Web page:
This article is from the archive of our partner .

Plenty has been written about what Breaking Bad and the machinations of Walter White say about running a business, but outside of its fictional world of the meth trade, one of the show's lasting legacies will be its impact on the business of how we watch and consume television. 

It's fair to say that the return of Breaking Bad for its midseason premiere was a success. The show had record ratings with 5.9 million viewers, nearly double its previous high. For perspective, that means that over 2 million more people watched Walt and Hank's confrontation than tuned in to see who Don Draper would sleep with in Mad Men's most recent season premiere. 

Both Breaking Bad and Mad Men are credited with helping AMC shape itself as a supplier of more than just movie reruns, but Breaking Bad was the show that really pushed the network over the edge. In a Q&A with BuzzFeed's Kate Aurthur, the channel's president Charlie Collier said that when Bryan Cranston won an Emmy for his work in the show's first season he said: "Now we’re a network. We have two shows." 

Becoming "a network," with the help of Breaking Bad and other shows like ratings boon The Walking Deadhelped AMC devise what Quartz's Zachary Seward describes as an ingenious strategy. The network has produced a core group of shows so beloved by viewers that AMC can charge cable companies high rates to broadcast them. Having shows like this "provided enough leverage for AMC to demand that cable companies pay higher affiliate fees, which rose from 22 cents per customer per month in 2007 to 33 cents in 2013—a 50% jump in five years, according to estimates by SNL Kagan," Seward wrote, noting that those figures don't include AMC Networks' other channels. "When Dish Network balked at paying higher fees last year, AMC ultimately won the dispute."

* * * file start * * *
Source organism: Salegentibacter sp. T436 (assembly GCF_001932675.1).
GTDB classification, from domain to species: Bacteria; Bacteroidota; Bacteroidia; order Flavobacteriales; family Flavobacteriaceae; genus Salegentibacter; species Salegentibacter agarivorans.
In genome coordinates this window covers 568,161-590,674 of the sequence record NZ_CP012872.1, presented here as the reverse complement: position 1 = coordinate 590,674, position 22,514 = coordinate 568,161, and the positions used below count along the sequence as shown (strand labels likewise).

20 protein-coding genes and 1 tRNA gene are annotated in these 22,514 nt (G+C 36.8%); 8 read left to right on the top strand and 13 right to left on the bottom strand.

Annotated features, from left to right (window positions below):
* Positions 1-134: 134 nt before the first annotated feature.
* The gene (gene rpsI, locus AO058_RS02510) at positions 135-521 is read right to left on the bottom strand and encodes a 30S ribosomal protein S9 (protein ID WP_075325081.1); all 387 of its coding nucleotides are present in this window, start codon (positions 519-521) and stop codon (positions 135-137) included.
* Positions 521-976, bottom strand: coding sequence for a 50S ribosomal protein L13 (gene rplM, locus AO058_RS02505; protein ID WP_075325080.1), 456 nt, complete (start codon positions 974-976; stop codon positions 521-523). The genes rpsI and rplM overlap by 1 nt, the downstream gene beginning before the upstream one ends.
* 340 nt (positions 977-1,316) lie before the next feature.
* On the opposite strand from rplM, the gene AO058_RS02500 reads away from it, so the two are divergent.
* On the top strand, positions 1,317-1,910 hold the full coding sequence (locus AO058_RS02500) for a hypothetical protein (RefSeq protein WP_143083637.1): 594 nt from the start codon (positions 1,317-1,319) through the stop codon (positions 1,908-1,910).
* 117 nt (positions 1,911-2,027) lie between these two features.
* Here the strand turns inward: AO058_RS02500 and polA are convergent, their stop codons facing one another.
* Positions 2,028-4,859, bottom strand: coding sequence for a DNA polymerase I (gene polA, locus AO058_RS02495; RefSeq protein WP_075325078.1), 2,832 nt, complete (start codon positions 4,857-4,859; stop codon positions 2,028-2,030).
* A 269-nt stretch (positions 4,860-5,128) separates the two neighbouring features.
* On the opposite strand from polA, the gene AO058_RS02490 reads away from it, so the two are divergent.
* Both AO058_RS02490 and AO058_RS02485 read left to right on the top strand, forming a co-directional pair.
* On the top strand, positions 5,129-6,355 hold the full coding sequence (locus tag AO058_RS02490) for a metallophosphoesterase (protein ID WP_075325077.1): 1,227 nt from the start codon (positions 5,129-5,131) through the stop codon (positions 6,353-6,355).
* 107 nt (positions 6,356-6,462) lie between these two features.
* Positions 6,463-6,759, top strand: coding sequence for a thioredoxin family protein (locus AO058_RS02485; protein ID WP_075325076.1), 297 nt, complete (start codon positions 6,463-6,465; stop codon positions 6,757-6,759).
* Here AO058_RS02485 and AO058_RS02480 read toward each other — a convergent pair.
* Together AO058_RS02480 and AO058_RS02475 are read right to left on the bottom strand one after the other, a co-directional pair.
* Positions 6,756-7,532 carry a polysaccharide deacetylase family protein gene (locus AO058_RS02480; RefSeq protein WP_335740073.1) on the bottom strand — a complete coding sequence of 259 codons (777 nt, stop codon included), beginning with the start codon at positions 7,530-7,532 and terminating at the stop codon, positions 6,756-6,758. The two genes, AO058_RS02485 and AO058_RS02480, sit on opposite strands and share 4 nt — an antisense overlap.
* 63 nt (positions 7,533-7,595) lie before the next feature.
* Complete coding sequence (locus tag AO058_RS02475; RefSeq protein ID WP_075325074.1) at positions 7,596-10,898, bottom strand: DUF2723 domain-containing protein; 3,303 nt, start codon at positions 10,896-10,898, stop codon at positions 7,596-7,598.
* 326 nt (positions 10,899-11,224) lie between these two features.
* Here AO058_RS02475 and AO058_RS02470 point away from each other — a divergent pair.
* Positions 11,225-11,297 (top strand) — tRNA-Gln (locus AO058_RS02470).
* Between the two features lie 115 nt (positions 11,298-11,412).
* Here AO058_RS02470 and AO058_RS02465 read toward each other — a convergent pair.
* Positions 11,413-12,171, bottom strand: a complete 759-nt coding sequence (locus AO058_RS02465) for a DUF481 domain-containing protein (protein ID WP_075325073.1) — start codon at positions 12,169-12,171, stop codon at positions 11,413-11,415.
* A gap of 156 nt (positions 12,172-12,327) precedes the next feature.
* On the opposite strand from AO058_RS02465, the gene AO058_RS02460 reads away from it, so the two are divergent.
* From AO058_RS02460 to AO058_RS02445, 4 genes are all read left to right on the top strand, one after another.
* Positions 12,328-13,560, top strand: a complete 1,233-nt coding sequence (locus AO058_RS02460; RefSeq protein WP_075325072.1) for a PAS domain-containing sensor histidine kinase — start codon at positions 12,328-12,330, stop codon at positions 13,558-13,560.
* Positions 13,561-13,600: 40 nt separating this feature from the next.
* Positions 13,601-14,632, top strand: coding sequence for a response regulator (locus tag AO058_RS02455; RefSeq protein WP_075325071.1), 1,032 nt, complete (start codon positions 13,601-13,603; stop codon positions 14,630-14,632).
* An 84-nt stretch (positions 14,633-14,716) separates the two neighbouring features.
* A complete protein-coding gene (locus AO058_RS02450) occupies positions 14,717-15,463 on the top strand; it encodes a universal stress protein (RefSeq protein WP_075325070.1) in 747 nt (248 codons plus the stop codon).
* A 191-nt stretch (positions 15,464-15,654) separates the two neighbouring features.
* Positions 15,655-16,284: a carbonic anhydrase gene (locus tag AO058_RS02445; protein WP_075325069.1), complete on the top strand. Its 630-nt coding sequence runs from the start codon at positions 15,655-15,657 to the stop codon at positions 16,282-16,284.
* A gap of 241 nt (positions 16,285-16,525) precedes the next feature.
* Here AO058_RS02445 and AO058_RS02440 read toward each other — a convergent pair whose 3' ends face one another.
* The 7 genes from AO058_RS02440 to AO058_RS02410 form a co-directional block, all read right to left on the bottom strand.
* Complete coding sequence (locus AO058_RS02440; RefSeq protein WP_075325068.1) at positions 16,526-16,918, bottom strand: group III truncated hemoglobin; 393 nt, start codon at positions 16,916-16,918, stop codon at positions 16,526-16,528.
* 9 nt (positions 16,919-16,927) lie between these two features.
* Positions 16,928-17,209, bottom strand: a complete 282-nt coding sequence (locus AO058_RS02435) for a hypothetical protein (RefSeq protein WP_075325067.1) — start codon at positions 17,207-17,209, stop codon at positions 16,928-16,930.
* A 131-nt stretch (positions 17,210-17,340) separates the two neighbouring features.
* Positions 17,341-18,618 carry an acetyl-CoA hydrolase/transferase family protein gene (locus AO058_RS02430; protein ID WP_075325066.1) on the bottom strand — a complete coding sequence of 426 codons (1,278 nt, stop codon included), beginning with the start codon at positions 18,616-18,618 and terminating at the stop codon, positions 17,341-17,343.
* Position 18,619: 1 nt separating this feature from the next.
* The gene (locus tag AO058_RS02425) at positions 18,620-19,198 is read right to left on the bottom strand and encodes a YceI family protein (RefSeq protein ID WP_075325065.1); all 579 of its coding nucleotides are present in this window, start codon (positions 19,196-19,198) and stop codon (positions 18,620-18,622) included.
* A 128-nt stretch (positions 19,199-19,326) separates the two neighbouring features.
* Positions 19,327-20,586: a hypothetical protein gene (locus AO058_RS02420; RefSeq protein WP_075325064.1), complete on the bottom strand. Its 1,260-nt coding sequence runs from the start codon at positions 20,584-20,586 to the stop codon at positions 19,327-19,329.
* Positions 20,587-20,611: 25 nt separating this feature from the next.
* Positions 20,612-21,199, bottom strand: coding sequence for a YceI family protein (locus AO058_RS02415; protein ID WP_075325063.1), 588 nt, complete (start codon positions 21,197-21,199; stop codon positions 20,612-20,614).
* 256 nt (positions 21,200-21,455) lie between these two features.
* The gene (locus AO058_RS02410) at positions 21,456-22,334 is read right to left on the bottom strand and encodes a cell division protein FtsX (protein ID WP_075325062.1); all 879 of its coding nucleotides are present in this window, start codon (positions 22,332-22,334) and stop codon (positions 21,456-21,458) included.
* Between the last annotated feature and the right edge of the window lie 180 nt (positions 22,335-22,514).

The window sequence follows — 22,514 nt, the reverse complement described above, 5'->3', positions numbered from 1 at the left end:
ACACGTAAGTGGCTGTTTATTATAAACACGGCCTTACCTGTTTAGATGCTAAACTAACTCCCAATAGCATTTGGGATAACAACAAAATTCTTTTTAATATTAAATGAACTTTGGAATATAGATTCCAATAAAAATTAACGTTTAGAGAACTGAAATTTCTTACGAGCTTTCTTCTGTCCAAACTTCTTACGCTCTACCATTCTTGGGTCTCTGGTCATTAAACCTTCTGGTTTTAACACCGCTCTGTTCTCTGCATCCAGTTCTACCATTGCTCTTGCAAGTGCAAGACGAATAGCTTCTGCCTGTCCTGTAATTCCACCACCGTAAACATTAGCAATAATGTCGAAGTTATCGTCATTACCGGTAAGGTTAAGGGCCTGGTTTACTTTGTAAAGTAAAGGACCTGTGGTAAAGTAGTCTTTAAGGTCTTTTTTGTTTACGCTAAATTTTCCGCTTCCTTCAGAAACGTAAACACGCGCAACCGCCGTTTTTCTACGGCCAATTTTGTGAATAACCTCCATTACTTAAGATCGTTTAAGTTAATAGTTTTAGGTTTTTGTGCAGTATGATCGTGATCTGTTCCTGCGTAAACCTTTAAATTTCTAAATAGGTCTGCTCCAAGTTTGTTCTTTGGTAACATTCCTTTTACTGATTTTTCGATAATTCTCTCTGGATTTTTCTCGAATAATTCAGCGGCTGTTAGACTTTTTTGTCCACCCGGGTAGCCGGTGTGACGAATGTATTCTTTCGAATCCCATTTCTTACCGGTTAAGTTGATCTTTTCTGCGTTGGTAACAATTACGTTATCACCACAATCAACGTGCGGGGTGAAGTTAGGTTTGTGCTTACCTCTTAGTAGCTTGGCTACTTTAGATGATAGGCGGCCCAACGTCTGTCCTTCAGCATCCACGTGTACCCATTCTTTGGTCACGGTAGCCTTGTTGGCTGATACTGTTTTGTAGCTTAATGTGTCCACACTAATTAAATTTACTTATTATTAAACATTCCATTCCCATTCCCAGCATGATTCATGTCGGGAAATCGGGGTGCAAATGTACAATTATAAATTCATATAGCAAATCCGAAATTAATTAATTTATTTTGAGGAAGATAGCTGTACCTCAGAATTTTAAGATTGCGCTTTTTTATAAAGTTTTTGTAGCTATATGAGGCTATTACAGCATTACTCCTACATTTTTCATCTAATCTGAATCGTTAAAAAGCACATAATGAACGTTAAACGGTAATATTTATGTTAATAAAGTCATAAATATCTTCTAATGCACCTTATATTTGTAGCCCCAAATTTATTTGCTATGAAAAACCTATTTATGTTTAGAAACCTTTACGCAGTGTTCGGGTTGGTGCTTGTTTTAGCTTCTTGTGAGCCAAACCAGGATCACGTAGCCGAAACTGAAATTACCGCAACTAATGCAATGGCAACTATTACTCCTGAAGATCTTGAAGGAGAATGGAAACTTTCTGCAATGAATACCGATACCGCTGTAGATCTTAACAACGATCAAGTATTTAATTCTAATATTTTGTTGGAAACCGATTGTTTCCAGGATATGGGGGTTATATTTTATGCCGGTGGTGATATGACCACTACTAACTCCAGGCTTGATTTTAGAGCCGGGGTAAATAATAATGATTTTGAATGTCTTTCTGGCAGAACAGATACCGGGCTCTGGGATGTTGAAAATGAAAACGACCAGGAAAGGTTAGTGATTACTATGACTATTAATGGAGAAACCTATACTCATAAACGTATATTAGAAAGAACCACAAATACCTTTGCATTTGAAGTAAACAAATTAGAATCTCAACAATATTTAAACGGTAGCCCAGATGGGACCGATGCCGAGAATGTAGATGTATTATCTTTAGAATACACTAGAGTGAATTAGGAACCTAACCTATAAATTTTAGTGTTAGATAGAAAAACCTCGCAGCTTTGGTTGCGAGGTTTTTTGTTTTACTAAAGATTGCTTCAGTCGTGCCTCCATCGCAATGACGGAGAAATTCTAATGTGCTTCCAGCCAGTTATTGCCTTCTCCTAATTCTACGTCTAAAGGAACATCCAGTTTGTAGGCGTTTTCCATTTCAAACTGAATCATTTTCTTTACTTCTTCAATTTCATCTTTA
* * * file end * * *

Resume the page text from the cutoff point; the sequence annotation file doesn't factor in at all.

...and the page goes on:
Breaking Bad's availability on Netflix is also helping both the network and the streaming service. Seward noted that AMC is "more progressive than nearly any other cable network" in sharing its shows on the Internet. In fact, the network is allowing UK Netflix users to watch new episodes on the site nearly immediately after they airAndrew Wallenstein at Variety credited the ratings boost that Breaking Bad saw Sunday night to the binge watchers who caught up on the entire show on Netflix. That raises both the show's and Netflix's profile, especially if other series see a similar Netflix boost. "Maybe the studio should be paying Netflix instead of the other way around, given you could argue that the studio gets more marketing muscle than the streaming service gets from the content addition," Wallenstein suggested. If, say, Fox's New Girl also gets a boost after turning to Netflix streaming, the company could be in a better spot than ever before to leverage studios. 

Sometimes their Internet savvy maybe goes a bit too far. Fans on iTunes were angered when they realized they would have to purchase the last eight episodes, which began Sunday, separately from the first part of season five.

The show has had an impact on a smaller scale as well. Aside from making Albuquerque a tourist destination, Breaking Bad's presence in the city has made it more of a destination for Hollywood folks, the AP's Russell Contreras reported. NBC's hospital drama The Night Shift will call Albuquerque its home, despite taking place in San Antonio. 

Of course, now the test is whether Breaking Bad's influence on the industry is lasting. AMC certainly has other shows in its arsenal—The Walking Dead is a huge hit—and the Netflix effect is still new. But for now Walter White's is the real kingpin. 

This article is from the archive of our partner The Wire.

We want to hear what you think about this article. Submit a letter to the editor or write to letters@theatlantic.com.